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How to Diagnose Hypothyroidism

Wednesday, 25 May 2011 03:05 PM

Hypothyroidism, a common thyroid problem, can be diagnosed by a general practitioner. The most important way to diagnose this disorder is to watch out for the signs and symptoms involved. Symptoms such as sudden weight gain and oversleeping may indicate an underactive thyroid. Conversely, unexplained weight loss may indicate an overactive thyroid or hyperthyroidism. Low thyroid may be treated with the help of synthetic or animal synthesized hormones.

Thyroid diagnosis may be done by the following thyroid tests:

1. Total T4: Hypothyroidism may be confirmed if one has a low total T4 level along with an elevated TSH level.
2. T3 Uptake: Elevated TSH levels along with a low level of T3 are indicative of hypothyroidism.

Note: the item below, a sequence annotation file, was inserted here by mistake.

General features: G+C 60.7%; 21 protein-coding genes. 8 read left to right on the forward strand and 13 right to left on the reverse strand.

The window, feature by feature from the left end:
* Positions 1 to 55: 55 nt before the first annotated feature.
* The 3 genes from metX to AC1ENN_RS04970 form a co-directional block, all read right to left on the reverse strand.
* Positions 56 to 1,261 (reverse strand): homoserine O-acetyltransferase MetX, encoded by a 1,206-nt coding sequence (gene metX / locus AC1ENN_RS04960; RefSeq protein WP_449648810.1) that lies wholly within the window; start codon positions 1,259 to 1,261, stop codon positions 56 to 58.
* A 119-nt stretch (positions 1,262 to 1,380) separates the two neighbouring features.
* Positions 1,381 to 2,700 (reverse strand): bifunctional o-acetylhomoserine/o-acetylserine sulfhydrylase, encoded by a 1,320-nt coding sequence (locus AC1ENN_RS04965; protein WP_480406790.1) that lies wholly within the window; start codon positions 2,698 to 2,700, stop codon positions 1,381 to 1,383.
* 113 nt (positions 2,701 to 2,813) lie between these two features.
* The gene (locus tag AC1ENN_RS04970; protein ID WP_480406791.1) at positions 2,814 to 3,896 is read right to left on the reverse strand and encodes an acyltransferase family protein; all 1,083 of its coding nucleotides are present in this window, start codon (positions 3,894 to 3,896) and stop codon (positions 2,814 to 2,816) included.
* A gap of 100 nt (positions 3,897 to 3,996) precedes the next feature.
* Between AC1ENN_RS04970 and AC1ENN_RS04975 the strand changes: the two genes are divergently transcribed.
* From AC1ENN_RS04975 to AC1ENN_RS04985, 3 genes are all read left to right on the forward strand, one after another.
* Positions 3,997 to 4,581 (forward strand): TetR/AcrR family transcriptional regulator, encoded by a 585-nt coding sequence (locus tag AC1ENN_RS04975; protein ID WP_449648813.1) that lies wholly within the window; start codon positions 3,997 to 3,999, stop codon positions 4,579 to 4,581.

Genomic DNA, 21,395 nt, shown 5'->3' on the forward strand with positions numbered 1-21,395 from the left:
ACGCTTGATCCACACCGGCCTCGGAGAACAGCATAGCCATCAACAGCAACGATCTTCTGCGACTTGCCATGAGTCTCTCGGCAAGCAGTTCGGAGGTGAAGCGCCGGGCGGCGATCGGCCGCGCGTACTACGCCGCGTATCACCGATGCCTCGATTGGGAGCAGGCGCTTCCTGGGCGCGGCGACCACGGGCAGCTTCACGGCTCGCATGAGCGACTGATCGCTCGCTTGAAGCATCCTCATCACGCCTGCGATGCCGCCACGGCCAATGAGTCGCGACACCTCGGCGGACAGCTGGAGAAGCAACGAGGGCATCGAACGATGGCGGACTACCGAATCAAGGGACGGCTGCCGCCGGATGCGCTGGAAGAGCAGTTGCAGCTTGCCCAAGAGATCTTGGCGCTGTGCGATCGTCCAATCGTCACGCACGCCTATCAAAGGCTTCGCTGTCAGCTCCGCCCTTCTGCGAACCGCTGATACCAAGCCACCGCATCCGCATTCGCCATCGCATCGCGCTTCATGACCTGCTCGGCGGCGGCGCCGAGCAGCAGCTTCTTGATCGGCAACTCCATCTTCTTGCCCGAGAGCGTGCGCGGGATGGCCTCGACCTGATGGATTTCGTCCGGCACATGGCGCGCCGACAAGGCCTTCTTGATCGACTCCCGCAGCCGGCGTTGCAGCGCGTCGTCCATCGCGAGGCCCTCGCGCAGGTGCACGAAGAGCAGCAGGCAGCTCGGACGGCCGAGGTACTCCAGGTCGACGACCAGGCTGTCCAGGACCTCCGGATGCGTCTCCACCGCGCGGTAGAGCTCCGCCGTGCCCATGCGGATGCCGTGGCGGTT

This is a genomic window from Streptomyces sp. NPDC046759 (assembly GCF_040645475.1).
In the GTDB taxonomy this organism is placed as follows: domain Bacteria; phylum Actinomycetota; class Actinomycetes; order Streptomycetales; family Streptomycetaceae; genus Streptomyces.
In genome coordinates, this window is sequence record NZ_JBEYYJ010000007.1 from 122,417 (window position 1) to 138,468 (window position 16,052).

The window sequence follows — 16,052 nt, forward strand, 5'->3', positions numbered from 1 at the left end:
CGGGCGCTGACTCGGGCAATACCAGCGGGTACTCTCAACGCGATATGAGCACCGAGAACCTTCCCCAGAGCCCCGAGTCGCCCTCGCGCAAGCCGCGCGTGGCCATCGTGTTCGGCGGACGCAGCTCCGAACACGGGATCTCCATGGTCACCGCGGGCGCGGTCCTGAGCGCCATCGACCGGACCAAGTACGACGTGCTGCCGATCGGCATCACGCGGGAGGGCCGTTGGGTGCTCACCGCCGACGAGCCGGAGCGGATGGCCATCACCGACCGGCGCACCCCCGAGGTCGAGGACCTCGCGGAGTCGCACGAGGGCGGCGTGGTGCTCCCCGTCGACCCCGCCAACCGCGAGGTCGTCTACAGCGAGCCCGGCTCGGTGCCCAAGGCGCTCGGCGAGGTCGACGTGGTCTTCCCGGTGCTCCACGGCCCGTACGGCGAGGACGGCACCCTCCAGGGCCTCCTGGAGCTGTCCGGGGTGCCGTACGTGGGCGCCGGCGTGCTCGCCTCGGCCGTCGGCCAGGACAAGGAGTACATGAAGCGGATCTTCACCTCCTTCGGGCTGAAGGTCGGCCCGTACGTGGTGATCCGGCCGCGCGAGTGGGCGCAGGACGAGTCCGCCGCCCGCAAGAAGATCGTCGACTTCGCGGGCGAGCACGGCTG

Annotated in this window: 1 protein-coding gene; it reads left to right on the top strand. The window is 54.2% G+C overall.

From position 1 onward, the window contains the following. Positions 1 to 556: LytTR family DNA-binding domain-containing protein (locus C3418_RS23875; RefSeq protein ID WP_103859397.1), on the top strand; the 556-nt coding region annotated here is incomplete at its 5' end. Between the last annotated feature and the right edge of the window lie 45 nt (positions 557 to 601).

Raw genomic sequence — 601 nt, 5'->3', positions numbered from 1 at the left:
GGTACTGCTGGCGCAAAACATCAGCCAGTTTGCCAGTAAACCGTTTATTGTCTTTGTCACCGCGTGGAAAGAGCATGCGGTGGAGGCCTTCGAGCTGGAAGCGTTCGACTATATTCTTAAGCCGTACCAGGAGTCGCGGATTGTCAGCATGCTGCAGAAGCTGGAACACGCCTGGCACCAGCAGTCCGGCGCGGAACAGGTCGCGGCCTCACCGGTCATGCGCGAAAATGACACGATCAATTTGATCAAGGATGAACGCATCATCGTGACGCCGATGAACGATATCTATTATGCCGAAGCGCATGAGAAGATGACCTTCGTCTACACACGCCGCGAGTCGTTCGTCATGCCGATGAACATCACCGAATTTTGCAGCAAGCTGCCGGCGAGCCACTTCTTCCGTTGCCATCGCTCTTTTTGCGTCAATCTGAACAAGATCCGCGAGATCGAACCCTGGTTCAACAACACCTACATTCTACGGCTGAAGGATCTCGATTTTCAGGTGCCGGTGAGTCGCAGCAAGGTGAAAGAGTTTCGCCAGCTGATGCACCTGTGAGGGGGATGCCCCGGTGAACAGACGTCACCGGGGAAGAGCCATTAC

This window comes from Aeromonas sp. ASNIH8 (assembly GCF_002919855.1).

3. FTI or Free Thyroxine Index: A low FTI level accompanied by an elevated TSH level indicates hypothyroidism.

Presently, most common tests to diagnose hypothyroidism are T3, T4, and TSH tests. These blood tests detect the amount of thyroid hormones in your body and indicate whether you will need artificial thyroid hormones as a treatment option.

Other ways to diagnose thyroid problems is to check the basal body temperature and free thyroid hormone levels.

For more information about hypothyroidism, see below:

Hypothyroidism: Top 5 Symptoms

Hypothyroidism: Latest Medical Breakthroughs

Hypothyroidism: Top Natural Supplements for Treatment

Hypothyroidism: How Your Diet Plays a Role

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